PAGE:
Nicolás Maduro wants to take advantage of the new Venezuelan scenario that has drawn the de facto dollarization of its economy. With the premise of stimulating the anorexic Bolívar and in the heat of the “new economic dawn”, the revolutionary government has launched a 3% tax on foreign currency payments, baptized as the Tax on Large Financial Transactions (LGTF).

A measure that has immediately sowed confusion in shops and streets. The LGTF, which adds to the 16% that is already charged for VAT, intends to keep part of the millions of dollars that the Venezuelan informal economy now moves. “Using a cascading, cumulative and regressive tax like the IGTF in dollars to promote greater use of the bolivar is nonsense,” underlines economist Leonardo Vera.

“It seems more like a VAT surcharge than a tax”, certifies Asdrúbal Oliveros, director of Ecoanalítica.

The government measure also coincides with the opening of an old debate in Argentina: dollarization as a tool to control inflation, which in February, for the first time in a decade, was higher than that of Venezuela. The Central Bank of Venezuela (BCV) reported that February inflation fell to 2.9%, compared to growth of up to 4.7% in prices in Argentina.

In this way, inflation has become one of the main headaches for the government of Alberto Fernández, which instead observes how Maduro, who nominated himself for the Nobel Prize in Economics, has pulled his country out of the hyperinflation that he so much loves. overwhelmed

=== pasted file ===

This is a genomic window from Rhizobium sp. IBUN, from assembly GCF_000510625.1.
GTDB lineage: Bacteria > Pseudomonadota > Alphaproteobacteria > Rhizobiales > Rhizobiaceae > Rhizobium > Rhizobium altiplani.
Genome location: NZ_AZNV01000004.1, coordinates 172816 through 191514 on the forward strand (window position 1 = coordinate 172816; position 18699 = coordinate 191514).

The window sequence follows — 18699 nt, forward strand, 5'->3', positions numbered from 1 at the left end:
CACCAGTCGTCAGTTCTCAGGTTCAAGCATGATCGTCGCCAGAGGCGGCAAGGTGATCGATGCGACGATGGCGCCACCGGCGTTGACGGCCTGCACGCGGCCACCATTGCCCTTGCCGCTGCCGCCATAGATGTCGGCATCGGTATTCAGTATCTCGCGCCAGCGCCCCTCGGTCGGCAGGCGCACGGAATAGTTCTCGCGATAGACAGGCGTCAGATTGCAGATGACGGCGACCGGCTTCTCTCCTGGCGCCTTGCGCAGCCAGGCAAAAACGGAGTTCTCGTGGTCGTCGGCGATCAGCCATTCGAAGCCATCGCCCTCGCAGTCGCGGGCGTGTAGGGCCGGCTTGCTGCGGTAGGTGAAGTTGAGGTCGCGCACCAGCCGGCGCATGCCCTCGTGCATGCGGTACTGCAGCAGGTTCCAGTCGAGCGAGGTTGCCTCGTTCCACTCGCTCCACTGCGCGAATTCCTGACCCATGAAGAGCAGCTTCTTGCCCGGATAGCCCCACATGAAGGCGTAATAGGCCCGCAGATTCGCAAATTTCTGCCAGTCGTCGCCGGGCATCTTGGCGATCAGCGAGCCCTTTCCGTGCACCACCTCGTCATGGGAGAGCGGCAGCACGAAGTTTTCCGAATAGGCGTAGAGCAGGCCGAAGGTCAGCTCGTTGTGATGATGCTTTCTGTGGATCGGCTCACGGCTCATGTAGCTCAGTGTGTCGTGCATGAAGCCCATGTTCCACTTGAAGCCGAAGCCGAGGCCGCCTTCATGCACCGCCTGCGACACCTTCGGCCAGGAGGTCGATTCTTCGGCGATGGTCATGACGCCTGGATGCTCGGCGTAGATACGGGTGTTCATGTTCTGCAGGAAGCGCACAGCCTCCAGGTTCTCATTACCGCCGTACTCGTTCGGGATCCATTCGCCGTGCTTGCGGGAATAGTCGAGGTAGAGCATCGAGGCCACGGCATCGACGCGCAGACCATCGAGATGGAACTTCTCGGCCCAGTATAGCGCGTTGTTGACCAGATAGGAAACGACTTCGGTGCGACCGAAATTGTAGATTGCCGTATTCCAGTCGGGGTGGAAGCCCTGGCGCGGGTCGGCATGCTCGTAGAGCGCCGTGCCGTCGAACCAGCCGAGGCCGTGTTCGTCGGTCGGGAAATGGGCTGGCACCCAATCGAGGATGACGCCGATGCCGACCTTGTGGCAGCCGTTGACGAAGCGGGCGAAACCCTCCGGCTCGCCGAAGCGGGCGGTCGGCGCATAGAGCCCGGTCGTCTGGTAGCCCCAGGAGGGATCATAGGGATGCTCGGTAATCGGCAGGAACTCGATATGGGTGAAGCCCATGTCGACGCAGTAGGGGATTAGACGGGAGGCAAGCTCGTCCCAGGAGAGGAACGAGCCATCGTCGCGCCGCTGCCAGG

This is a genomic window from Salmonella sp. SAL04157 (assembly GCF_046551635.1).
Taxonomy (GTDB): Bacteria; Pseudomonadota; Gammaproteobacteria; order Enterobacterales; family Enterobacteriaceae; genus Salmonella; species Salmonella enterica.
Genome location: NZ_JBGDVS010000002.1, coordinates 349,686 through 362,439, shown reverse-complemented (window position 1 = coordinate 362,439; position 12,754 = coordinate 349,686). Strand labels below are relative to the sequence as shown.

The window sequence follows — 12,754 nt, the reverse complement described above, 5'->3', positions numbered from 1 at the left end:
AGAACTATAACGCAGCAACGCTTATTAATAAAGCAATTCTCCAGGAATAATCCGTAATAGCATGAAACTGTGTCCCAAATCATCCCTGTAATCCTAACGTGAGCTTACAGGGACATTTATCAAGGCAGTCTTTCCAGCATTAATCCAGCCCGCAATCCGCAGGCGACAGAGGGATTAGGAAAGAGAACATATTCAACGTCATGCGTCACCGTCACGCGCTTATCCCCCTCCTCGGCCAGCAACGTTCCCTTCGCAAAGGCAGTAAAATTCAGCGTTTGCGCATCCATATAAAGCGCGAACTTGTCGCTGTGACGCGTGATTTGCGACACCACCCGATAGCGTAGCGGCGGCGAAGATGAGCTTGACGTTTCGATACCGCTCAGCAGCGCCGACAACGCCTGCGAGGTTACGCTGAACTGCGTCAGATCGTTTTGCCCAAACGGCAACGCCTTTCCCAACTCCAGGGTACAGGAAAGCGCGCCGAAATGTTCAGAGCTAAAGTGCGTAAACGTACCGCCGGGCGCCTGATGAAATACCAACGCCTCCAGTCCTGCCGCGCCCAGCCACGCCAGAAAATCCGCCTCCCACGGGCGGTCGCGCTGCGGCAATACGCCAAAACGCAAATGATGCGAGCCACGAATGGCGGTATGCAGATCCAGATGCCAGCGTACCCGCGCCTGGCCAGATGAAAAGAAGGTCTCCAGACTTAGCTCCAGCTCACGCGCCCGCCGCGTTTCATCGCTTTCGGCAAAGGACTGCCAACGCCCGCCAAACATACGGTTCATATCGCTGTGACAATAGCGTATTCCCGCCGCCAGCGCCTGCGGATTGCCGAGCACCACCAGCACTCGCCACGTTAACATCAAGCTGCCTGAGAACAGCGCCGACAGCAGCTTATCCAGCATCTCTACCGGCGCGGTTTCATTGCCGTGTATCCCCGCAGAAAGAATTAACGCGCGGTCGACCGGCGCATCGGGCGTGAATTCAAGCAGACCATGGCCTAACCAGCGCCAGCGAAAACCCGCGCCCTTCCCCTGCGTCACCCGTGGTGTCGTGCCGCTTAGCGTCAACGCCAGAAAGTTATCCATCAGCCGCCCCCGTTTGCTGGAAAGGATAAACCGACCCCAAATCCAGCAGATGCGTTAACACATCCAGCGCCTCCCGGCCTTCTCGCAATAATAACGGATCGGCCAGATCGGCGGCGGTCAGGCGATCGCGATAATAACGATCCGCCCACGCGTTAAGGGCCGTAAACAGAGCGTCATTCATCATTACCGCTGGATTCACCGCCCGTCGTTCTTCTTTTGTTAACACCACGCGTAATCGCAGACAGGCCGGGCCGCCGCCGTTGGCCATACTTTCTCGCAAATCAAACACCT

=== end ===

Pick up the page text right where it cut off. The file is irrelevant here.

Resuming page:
What path has Venezuela followed to slow down inflation? “Dollarization was the de facto way out of hyperinflation,” deputy José Guerra, shadow shadow economic minister, summarizes for EL MUNDO. Dollarization de facto and not de jure, as it is in Ecuador or Panama, “because the Constitution would have to be changed to make it like that,” confirms Guerra, a former official of the Central Bank of Venezuela (BCV).

Since he came to power in 2013, Maduro has attacked the American greenback for being a “tool of the empire”, the main “culprit” in the economic collapse that has devoured 83% of its Gross Domestic Product (GDP).

“We are going to twist the arm of the criminal dollar,” the revolutionary boss preached then. Those were times of price and exchange control policies, expropriations and radical statism that, together with the greatest corruption in history and the negligence of its leaders, caused the collapse of the economy and public services to the point of transforming the blessed Venezuela, the richest country in America, in the poorest and most unequal of the continent.

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